Jun 01, 23 11:48 PM
Normally if your Katana has a loose ito wrap, the best thing to do is to re-wrap the thing. We have some good tutorials on how to do this here, even a tutorial on how to do it in the Katatemaki 'battle wrap' style..
However, it isn't really all that easy - especially the end knot - and while with our tutorials it is doable, it is quite time consuming,
If you don't want to go to all this trouble, there is a MUCH easier fix by permanently by lacquering the ito down into place once and for all. And the best part is, this is not a modern idea - it was quite common during the violent Sengoku Jidai - the warring states period.
There are two methods to do this depending on what materials you have on hand and which method you personally prefer. It is recommended to experiment with some really cheap wall hanger swords first, most collectors have them and they can FINALLY be of some use.. ;-)
What you will need - method one:
What you will need - method two:
Method one is best if you only wish to tighten the ito and do not want to laquer the rayskin below for a more subtle effect. Method two laquers everything - so it just depends on what finish you like.
Before you lacquer, make sure that the ito is not covering the mekugu pegs otherwise you will never be able to take the handle off!
In order to make the lacquer soak into the ito it needs to be a fair bit thinner than what it comes out of the can in. So you should thin it down with 1 to 2 to parts thinner to 1 part lacquer and then just apply it to the wrap using the artists brush. You will know if you have the mix right as it should absorb the lacquer deep into the fibers of the wrap.
Make sure to wear gloves as getting the lacquer on your hands gets really messy and sticky. Also, if you have gloves you can rub the lacquer in afterwards to make sure it soaked right down into the ito.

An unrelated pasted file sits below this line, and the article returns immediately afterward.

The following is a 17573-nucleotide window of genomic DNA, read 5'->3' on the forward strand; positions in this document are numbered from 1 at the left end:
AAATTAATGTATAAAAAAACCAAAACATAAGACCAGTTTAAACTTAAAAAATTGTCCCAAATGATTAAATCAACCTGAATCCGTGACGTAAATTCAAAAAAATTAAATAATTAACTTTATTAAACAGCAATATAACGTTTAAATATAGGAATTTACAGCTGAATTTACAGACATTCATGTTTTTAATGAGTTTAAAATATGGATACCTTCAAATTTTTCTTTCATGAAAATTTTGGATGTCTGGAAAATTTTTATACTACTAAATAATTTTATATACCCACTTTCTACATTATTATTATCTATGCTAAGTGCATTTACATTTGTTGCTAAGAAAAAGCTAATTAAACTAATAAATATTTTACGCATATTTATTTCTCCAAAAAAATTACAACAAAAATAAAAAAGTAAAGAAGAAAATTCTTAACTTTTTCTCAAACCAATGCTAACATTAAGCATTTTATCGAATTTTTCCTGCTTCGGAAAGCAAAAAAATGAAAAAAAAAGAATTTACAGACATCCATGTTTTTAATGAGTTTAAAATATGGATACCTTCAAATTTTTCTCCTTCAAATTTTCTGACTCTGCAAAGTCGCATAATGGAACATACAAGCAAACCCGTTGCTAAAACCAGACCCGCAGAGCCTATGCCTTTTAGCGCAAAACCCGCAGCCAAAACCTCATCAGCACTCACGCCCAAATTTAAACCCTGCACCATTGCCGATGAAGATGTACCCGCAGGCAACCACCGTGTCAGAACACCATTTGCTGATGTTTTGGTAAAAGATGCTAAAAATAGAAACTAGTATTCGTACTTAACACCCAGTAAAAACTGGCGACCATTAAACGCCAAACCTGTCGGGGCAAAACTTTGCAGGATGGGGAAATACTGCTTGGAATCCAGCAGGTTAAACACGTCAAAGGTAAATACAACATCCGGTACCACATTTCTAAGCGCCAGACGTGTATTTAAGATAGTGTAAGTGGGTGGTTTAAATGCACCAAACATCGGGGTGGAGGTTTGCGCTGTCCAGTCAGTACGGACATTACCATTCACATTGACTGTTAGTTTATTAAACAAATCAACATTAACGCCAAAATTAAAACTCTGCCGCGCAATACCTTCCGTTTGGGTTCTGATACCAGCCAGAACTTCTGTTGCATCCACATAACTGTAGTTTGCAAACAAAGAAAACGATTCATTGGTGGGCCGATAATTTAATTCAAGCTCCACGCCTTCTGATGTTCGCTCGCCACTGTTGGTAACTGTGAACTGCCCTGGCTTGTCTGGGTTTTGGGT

Give it one coat, then leave it to dry overnight so that you can see exactly how it is coming along and if you need to adjust the lacquer to thinner ratio. Then apply another two to three coats - by the end of it, the loose ito should look quite similar to how it started, though will be a little darker, however it will be rock hard not not move one inch..
Here are some examples:
Soak the ito on the tsuka with the spray can of lacquer wait until everything is thoroughly dry (generally best to let it dry overnight) and apply a second coat.
After the second coat is dry, take the brush an apply a layer of varnish and let it dry as indicated on the can for a complete curing. If you like how it looks at this stage, you can stop right there - otherwise, after it has dried, you can apply a second layer to give the finish more sheen.
Whichever method you prefer, this is the quickest and easiest way to permanently fix loose ito and/or deal with the 'fuzz' from some cheap ito by sticking it down. Have fun!
I hope this tutorial on how to fix loose ito has been helpful. To return to Basic Sword Care and Maintenance 101 from How to fix a loose ito wrap on your Katana, click here